When we get married we may choose to merge our finances or we may choose to keep them separate. Whether we have a joint account with our spouse or not, our individual money is still part of a couple’s budget. Whether we keep our money in the same account as our spouse or not is totally irrelevant, because we still use our individual money to pay for joint expenses.
US News recently published an article called The Biggest Money Mistakes That Couples Make. Of course couples are bound to make money mistakes at the beginning of our relationships until we work out all of the kinks. I started dating my boyfriend Nick when I was 19. As we all know 19 year olds are just learning about their own money, not to mention having to manage our money together with someone else. We made our share of money mistakes as a couple, but we lived to learn from our mistakes.
Here are The Biggest Money Mistakes That Couples Make according to US News:
Not Talking About Finances. In my opinion, this is the number one biggest couple’s money mistake. Communication and Honesty are the two most important components that make a relationship last, after being in love of course. If we are not comfortable enough to talk to our spouse about money then what are we doing in a couple?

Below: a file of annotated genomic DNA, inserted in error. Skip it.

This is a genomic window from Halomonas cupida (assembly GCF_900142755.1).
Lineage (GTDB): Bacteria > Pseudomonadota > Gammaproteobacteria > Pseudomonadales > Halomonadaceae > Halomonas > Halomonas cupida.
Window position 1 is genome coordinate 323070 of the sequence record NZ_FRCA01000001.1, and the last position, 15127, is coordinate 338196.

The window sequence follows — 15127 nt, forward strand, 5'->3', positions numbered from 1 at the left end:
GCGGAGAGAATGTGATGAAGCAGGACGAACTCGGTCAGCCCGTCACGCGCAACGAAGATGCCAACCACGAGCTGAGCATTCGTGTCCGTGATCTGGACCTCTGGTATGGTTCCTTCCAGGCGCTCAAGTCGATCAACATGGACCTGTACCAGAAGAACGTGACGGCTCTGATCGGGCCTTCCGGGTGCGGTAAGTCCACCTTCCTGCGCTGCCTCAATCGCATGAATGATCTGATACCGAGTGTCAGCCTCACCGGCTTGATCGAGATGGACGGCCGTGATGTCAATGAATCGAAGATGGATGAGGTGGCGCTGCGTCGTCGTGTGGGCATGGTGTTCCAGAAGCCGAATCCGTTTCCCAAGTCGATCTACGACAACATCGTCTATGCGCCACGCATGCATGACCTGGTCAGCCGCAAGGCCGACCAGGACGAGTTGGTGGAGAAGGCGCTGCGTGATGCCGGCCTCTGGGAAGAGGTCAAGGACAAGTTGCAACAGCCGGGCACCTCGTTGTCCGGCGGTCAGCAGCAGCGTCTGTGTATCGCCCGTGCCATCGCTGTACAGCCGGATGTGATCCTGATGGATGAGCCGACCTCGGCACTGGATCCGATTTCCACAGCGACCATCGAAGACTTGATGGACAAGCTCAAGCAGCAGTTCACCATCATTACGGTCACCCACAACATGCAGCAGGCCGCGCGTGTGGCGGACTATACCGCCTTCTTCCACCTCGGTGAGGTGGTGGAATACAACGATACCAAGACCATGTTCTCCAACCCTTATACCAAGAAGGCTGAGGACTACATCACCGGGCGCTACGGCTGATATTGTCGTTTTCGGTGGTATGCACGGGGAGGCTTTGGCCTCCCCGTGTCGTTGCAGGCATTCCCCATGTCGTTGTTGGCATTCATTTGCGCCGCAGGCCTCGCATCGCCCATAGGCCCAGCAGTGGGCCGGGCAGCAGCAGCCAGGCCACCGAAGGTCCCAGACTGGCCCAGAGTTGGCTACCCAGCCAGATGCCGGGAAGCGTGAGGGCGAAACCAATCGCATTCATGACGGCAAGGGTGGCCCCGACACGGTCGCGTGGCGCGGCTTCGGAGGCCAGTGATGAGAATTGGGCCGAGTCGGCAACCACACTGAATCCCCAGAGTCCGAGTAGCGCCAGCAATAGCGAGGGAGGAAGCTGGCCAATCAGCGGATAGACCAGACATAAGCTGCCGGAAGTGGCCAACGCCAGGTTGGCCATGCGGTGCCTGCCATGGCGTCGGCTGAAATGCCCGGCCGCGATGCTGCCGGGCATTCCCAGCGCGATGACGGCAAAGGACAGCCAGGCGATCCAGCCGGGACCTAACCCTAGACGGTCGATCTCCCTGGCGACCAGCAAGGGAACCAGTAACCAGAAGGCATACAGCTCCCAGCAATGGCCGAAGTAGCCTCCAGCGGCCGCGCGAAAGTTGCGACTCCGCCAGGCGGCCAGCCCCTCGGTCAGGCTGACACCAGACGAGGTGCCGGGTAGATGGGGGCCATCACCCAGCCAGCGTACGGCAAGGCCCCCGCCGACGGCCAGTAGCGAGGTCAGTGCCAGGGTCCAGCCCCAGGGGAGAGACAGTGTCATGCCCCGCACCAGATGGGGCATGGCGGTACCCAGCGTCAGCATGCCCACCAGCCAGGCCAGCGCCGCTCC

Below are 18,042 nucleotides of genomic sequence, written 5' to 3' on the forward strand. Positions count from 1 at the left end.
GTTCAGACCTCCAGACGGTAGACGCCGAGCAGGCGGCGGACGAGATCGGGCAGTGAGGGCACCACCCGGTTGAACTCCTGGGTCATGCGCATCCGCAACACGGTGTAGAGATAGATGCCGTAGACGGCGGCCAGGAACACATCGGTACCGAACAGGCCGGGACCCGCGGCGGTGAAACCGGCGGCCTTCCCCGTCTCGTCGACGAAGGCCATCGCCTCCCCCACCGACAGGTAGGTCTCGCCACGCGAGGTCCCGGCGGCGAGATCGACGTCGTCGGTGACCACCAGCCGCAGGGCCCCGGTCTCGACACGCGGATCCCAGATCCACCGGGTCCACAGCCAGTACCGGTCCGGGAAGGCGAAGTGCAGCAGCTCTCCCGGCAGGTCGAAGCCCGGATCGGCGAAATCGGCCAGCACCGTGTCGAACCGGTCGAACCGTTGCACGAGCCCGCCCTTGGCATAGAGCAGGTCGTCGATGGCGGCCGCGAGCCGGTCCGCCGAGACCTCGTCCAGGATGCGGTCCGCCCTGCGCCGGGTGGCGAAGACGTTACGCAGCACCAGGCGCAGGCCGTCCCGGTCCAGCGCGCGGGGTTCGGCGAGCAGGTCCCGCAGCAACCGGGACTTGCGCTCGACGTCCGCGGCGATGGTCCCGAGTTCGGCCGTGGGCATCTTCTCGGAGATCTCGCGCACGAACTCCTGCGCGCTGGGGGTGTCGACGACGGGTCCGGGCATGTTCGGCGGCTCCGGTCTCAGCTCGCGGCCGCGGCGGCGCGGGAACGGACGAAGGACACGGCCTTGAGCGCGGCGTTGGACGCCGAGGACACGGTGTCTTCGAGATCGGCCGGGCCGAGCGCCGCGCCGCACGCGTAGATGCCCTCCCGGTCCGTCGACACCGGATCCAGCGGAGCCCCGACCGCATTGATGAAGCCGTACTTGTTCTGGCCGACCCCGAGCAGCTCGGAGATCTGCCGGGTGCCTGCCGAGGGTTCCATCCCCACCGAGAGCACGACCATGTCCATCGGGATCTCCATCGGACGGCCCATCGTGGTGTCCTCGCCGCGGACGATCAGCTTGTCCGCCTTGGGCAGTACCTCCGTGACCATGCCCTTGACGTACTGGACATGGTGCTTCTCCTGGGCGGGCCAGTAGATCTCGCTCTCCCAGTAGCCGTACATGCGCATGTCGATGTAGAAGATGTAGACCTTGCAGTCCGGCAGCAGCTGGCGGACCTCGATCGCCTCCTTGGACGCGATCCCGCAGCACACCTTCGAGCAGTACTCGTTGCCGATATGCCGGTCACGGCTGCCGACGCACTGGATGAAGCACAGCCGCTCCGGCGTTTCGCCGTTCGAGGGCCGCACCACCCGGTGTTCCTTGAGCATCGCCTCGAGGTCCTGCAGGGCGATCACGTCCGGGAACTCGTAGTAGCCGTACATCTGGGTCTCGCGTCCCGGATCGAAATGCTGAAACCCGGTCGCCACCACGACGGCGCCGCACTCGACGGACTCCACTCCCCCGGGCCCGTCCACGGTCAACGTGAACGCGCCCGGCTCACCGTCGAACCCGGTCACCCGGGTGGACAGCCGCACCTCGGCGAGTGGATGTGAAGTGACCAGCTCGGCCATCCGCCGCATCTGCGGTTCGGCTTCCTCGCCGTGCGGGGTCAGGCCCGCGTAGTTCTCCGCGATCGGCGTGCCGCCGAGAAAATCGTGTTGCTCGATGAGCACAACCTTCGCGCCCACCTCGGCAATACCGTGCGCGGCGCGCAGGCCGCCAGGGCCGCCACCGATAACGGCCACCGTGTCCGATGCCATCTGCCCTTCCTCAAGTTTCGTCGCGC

Putting One Person in Charge of the Money. This, in my opinion, is the second biggest couple’s money mistake. Maybe it’s because I am a control freak, maybe it is because I work in personal finance, but I just couldn’t imagine having someone else take care of, manage, and tell me about my finances. I also couldn’t imagine making a big purchase without talking with my boyfriend Nick. I have been with him for more than one third of my entire life, and I couldn’t imagine making a decision without him.
Combining Accounts Too Early. Or if ever, in my opinion. Having a joint account does not make our money joint. If you are in a couple and you share expenses, your money is already joint; regardless of how you both access the money or where the money is kept.
Sharing Credit Cards, Real Estate, and other Debts. I would recommend sharing debt as long as it is joint and you are both equally responsible to repay it. Couples debt should be acquired to gain a joint asset such as a car, a home, a cottage or a boat. Couples debt can also be acquired for joint purchases such as furniture or a vacation. I wouldn’t recommend sharing debt as a couple for individual spending and expenses.
Ignoring the Fact that You Might Break Up. Anytime a couple is together whether it is by marriage or not, we have to consider what will happen to our assets and debts if we break up. Anything acquired as a couple should be split equally down the middle. Anything that we have acquired (whether it is debt or an asset) on our own is our individual responsibility. Since I come from a divorced family and I’m a total commitment phobic, I feel that breakups are inevitable…it’s just a matter of time. We always have to be prepared.
(Photo By Mike Baird)